Commodity Market Decreased in June Amid Continued Slowing Growth Signals from China

Commodity Market Decreased in June Amid Continued Slowing Growth Signals from

PR Newswire

NEW YORK, July 8, 2013

NEW YORK, July 8, 2013 /PRNewswire/ --Commodities were lower in June as
uncertainty surrounding the future of the global economic recovery remained

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Nelson Louie, Global Head of Commodities in Credit Suisse's Asset Management
business, said, "Macroeconomic news out of China weighed on commodities in
June. With China now shifting to a more moderate rate of growth and modestly
improving conditions elsewhere, it is likely that supply divergences are
playing an increasing role at a time when the higher correlation observed
between other asset classes and commodities since 2008 has begun to
normalize. This may signal a return to a more fundamentally-driven market.
Within the current trend, the pace of supply growth is likely to remain the
key factor in driving commodity returns."

Christopher Burton, Senior Portfolio Manager for the Credit Suisse Total
Commodity Return Strategy, added, "Markets continue to be caught between good
economic news being positive, indicating that the recovery is gaining
traction, or good economic news being negative as it may mean monetary policy
will tighten. While the pace of these programs may eventually soften, we
believe that most major central banks will continue to err on the side of
providing more stimulus until the economy improves rather than risk tightening
too much. In the meantime, while inflation continues to be muted, the risk of
unexpected inflation remains elevated."

The Dow Jones-UBS Commodity Index Total Return decreased 4.71% in June.
Overall, 15 out of 22 index constituents posted negative returns. Precious
Metals was the worst performing sector, down 12.27%, on persistent worries
over the US Federal Reserve's plan to wind down its monetary stimulus program
and the rally of the US dollar in the second half of the month. Industrial
Metals declined 7.11% as a preliminary survey showed that China's factory
activity weakened to a nine-month low in June as demand faltered. This may
heighten risks that a second quarter slowdown could be sharper than expected
and increase pressure on the Chinese central bank to loosen policy.
Agriculture ended the month lower, down 4.16%, pressured by
higher-than-expected ending corn stocks and further data showing
larger-than-expected US acreages planted despite the earlier weather related
planting delays. News that Australia's new-crop wheat production increased
15% from a year ago added to concerns over larger global supplies. Australia
is one of the world's largest wheat exporters. Energy decreased 2.55%, led by
Natural Gas, following the higher-than-consensus storage injections in June as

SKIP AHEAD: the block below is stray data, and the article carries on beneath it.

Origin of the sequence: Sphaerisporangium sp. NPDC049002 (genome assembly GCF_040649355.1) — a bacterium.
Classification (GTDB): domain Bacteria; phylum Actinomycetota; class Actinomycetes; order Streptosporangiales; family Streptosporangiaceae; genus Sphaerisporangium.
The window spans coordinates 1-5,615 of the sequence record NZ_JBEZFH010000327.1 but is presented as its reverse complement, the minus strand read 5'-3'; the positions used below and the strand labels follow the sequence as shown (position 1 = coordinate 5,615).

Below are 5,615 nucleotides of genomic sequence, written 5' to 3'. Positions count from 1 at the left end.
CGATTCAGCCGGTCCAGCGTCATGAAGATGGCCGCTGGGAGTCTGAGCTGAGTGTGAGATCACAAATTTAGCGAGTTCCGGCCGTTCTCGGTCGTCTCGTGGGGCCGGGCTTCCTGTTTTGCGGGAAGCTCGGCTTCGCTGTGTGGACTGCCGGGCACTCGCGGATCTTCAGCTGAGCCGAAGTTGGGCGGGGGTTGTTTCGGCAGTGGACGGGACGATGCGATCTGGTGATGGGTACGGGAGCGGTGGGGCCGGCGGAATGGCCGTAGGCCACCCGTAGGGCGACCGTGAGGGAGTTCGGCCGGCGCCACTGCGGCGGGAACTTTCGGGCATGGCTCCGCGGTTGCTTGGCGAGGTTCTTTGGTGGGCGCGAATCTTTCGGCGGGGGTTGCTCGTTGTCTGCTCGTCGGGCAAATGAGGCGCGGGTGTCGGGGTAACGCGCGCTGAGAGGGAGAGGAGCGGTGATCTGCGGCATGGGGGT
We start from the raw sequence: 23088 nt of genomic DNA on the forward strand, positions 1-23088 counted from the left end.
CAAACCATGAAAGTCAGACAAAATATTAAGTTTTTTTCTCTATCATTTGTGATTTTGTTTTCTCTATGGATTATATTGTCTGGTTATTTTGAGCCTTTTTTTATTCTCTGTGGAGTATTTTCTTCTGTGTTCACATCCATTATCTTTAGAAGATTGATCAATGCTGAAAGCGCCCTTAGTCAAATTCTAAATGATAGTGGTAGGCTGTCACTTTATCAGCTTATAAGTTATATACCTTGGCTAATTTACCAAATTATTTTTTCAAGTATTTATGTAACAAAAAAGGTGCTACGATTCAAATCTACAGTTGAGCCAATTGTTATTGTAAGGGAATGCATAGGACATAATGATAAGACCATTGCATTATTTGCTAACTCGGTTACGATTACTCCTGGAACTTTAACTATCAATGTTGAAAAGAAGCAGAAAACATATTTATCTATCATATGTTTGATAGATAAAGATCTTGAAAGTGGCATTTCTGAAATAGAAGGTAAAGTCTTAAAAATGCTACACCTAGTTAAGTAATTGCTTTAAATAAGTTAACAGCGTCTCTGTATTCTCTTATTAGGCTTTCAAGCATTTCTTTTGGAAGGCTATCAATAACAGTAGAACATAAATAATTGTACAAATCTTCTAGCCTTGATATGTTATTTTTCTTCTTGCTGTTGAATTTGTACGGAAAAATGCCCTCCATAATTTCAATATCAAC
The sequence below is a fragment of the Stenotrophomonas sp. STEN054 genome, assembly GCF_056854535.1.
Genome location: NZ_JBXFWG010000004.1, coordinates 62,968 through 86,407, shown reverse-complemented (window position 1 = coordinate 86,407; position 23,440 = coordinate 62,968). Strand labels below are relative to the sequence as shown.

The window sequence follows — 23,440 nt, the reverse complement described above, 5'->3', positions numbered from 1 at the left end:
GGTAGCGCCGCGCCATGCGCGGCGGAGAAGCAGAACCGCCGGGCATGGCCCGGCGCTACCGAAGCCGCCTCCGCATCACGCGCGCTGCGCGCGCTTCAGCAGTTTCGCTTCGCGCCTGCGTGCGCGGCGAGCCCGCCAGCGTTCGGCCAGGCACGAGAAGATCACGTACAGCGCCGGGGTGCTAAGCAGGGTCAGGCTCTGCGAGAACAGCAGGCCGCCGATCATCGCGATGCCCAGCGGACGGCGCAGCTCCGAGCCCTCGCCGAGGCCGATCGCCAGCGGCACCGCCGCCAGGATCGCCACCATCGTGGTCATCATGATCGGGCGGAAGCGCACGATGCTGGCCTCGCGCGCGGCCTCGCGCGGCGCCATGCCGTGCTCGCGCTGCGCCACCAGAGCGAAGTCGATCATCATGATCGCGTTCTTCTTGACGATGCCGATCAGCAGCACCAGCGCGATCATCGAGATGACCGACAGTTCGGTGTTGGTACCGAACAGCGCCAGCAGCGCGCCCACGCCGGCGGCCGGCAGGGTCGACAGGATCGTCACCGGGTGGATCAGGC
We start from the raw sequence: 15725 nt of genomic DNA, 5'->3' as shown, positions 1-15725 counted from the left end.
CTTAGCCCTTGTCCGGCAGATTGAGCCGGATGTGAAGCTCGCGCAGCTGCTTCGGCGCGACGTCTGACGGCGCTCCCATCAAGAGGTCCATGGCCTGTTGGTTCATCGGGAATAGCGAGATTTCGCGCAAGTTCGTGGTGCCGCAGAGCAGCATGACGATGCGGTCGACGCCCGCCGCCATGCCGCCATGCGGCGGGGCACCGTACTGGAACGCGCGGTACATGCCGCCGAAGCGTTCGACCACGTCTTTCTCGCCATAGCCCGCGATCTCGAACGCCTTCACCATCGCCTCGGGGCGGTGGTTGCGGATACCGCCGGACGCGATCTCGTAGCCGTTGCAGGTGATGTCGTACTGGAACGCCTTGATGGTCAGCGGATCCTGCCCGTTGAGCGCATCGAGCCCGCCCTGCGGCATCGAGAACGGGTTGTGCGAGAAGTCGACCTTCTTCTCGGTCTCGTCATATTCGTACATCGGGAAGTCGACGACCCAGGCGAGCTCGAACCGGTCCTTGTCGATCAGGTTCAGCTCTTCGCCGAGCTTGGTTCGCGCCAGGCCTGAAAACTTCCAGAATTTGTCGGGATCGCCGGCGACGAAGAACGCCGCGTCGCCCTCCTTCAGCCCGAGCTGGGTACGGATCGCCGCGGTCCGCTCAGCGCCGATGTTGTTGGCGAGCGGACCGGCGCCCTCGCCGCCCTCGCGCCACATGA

reported by the US Energy Information Administration. Livestock was the best
performing sector, up 3.10%, with both Live Cattle and Lean Hogs ending the
month higher. The USDA lowered its forecast for 2013 pork production and
reported lower feeder cattle placements for May than a year ago.

About the Credit Suisse Total Commodity Return Strategy
Credit Suisse's Total Commodity Return Strategy has been managed for 18 years
and seeks to outperform the return of a commodities index, such as the Dow
Jones–UBS Commodity Index Total Return or the S&P GSCI Total Return Index,
using both a quantitative and qualitative commodity research process.
Commodity index total returns are achieved through:

  oSpot Return: price return on specified commodity futures contracts;
  oRoll Yield: impact due to migration of futures positions from near to far
    contracts; and
  oCollateral Yield: return earned on collateral for the futures.

As of June 30^th, 2013 the team managed approximately USD 10.3 billion in
assets globally.

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Certain risks relating to investing in Commodities and Commodity-Linked
Exposure to commodity markets should only form a small part of a diversified
portfolio. Investment in commodity markets may not be suitable for all
investors. Commodity investments will be affected by changes in overall market
movements, commodity volatility, exchange-rate movements, changes in interest
rates, and factors affecting a particular industry or commodity, such as
drought, floods, weather, livestock disease, embargoes, tariffs and
international economic, political and regulatory developments. Commodity
markets are highly volatile. The risk of loss in commodities and
commodity-linked investments can be substantial. There is generally a high
degree of leverage in commodity investing that can significantly magnify
losses. Gains or losses from speculative derivative positions may be much
greater than the derivative's original cost. An investment in commodities is
not a complete investment program and should represent only a portion of an
investor's portfolio management strategy.

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